How Do You Compare? Hospital Medicine 2024 Patient Assignment and Provider Workload Benchmark Report

We looked at data from over 30 hospitals in the U.S. to uncover: 

  • Who is typically responsible for the morning patient assignment and distribution processes? 
  • Which factors are most important to them when creating rounding lists? How many hospitals prioritize geography over continuity of care? How many evenly balance patients amongst hospitalists? 
  • What unique ways are hospitals creating their patient assignments that we can learn from?

These hospitals are all using Medaptus’ patient assignment software, Assign, to automatically create their daily rounding lists according to the criteria that is most important to them. Let’s dive in to see how they do it – and why.

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Overview of Who We Analyzed

We analyzed 30 different hospitals in the U.S. to learn more about their hospital medicine team and patient assignment processes. Of the hospitals we analyzed, the majority use Cerner as their EHR and have a wide range in terms of their average daily census and daily providers. 

Who is Responsible for the Morning Patient Assignment and Distribution Process?

Our customers use Assign, our automated patient assignment software, to automate the process of assigning patients to providers every morning. Since the software takes the work out of the hospitalists’ hands, hospitalists don’t have to spend time making the list but typically just approve it. The majority of our customers sampled choose to reduce the burden on hospitalists and have non-clinical staff finalize the rounding list. 

Most importantly, only one individual is involved in the rounding process, and for just a few minutes a day. In fact, we found that, on average, only 2-4% of patients are manually moved once assigned, and all other patients can be automatically assigned using Assign, with the rules pre-set by the organization. 

How many staff members does your organization have to involve in patient distribution and how much time do they spend on it?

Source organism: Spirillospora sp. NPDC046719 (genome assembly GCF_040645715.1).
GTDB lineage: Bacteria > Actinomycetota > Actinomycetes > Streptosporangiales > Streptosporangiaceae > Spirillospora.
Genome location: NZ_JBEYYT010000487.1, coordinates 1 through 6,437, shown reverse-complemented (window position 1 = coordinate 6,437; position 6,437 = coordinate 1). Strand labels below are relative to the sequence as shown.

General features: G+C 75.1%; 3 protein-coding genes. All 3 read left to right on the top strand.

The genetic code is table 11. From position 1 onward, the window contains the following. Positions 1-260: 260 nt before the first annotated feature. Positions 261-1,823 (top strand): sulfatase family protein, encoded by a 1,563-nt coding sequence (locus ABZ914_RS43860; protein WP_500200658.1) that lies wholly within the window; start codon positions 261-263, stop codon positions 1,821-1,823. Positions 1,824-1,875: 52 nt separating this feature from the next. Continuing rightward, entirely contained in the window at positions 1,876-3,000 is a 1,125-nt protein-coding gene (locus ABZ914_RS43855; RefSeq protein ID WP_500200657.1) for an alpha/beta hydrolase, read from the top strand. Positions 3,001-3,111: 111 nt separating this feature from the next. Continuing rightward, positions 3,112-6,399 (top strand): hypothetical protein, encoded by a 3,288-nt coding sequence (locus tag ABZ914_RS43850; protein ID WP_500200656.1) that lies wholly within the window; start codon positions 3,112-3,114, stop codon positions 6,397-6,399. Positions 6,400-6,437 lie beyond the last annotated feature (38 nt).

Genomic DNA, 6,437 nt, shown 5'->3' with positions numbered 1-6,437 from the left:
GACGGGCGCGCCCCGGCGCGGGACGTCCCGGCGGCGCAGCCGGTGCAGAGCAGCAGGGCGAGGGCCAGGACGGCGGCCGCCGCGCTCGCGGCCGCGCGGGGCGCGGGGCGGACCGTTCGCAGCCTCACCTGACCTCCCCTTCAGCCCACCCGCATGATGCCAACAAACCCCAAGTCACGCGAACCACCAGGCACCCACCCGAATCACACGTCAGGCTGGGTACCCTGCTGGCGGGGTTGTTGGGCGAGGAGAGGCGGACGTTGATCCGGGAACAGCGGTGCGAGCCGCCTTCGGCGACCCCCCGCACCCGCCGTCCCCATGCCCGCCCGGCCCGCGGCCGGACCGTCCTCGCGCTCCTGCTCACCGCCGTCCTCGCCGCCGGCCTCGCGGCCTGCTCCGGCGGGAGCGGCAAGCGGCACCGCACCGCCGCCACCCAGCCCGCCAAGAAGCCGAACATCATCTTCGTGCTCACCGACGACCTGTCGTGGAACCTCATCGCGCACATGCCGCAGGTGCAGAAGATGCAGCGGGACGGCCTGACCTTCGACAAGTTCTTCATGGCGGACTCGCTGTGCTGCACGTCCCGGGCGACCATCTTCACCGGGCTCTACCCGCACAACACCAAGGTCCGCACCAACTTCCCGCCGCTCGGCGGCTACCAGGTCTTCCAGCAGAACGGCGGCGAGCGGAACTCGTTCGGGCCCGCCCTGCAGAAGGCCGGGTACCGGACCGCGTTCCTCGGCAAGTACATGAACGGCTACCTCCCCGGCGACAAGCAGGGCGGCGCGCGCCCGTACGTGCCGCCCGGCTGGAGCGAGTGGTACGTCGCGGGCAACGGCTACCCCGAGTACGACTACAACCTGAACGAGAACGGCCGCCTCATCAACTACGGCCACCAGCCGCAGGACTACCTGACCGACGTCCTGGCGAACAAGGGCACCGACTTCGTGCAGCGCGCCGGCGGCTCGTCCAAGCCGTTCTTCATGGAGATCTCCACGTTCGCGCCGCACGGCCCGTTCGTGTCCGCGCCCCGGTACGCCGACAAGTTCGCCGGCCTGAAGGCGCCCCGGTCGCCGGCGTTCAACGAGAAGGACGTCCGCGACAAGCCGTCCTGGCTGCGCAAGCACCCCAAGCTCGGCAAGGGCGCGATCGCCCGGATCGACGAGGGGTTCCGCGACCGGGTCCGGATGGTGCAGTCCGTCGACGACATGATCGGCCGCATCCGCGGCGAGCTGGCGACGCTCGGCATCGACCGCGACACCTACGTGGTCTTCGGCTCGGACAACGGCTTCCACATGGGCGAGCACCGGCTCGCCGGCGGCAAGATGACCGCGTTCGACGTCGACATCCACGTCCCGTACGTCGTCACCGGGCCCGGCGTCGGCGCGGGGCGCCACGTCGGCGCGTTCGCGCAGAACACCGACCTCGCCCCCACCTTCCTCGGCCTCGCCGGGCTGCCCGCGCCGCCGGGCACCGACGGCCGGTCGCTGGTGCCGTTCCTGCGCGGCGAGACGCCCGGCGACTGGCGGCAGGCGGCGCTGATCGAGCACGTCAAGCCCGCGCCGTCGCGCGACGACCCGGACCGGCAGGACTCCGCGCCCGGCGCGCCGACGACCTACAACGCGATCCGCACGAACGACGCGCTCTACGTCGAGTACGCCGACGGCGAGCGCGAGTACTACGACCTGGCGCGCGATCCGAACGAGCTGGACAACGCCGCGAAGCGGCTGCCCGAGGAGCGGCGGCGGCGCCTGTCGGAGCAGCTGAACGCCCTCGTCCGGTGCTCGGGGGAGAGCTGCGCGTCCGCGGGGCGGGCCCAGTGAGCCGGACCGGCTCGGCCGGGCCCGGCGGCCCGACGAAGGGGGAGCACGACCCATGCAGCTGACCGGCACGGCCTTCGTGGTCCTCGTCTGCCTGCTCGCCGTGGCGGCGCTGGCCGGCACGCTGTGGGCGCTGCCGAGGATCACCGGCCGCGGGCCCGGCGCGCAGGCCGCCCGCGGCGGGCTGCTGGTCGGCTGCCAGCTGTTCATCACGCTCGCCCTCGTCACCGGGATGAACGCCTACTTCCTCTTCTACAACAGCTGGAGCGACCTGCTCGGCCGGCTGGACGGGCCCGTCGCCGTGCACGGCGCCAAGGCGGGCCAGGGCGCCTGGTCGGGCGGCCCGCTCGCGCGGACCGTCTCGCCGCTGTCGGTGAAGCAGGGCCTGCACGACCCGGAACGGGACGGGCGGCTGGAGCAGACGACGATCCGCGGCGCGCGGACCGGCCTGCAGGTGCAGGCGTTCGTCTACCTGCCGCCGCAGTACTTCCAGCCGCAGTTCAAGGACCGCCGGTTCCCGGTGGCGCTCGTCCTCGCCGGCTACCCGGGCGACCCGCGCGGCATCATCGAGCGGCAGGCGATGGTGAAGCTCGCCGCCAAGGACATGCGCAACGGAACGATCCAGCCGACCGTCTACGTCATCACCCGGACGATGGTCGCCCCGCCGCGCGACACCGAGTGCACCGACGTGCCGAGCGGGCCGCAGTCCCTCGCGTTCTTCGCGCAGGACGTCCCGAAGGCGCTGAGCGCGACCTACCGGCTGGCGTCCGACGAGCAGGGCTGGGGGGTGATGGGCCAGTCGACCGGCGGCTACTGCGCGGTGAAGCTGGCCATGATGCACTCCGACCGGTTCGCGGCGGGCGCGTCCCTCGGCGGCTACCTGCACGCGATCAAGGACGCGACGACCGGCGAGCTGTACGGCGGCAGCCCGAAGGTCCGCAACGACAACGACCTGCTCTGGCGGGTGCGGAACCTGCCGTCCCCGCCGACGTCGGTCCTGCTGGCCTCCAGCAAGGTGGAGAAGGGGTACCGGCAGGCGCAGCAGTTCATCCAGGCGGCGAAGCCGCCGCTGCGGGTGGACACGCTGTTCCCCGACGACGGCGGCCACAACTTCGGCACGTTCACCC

What is the ideal number of patients per provider? 

Most of the hospitals we sampled aimed to assign a maximum of 15 patients per provider, on average. This varies for hospitals that also supplement with PAs and APPs, who can assist providers on rounding on their patients when there’s a higher volume. 

“Studies show your ability to maintain the best metrics when you see more than 16 patients per shift quickly deteriorates and length of stay goes down and re-admission goes up,” said Dr. Kraydman. “Our ideal is 14-16 patients, but most days we are at 16-18 because the reality is, if you start your day with 16, you end up with 18 as downgrades, transfers, consults get assigned.” 

Which factors do hospitals consider when distributing patients to providers? 

The number one factor was to balance all patients evenly by provider. Almost every hospital in this analysis prioritized evenly balancing patients to providers, except for one (more on that one below). This is to ensure that providers see the same number of patients each day.

After they evenly balanced the number of patients, the other most common factor was geography: assigning patients to providers within a certain geographic range. For some hospitals, this might be limited to a certain floor, or tower. For others, they divided their hospital facilities into a “campus” and providers could only be assigned patients within a section of their campus. 

“The big thing I’m surprised that the software was able to help us with was for doctors that aren’t available full-time, it’s very easy to make them 0.8 or 0.6 so the Assign software automatically gives them fewer patients. Before, people had to remember things like Dr. Nicholas is half-time today so give him half the patients as everyone else,” said Dr. Joseph Nicholas, Associate Chief of Medicine, Highland Hospital in Rochester, NY.  

Factors that Hospitals Prioritized for Distributing Patients Amongst Providers

Balance all patients evenly by provider.
Geographic rounding.
Balance by specialty or non-hospitalist groups (Cardio, urology, etc.).
Maintain continuity of care.
Adjust capacity for certain teams (some teams would have a higher maximum number of patients they could take, or a lower number if they had a lot of non-hospitalist responsibilities, such as a Director of Hospital Medicine).
Assign to a dedicated team for certain patient type, regardless of headcount.

There’s much more to learn! Download our 2024 Patient Assignment and Provider Workload Benchmark Report to learn about the unique ways to assign and distribute patients, and improve the process at your organization.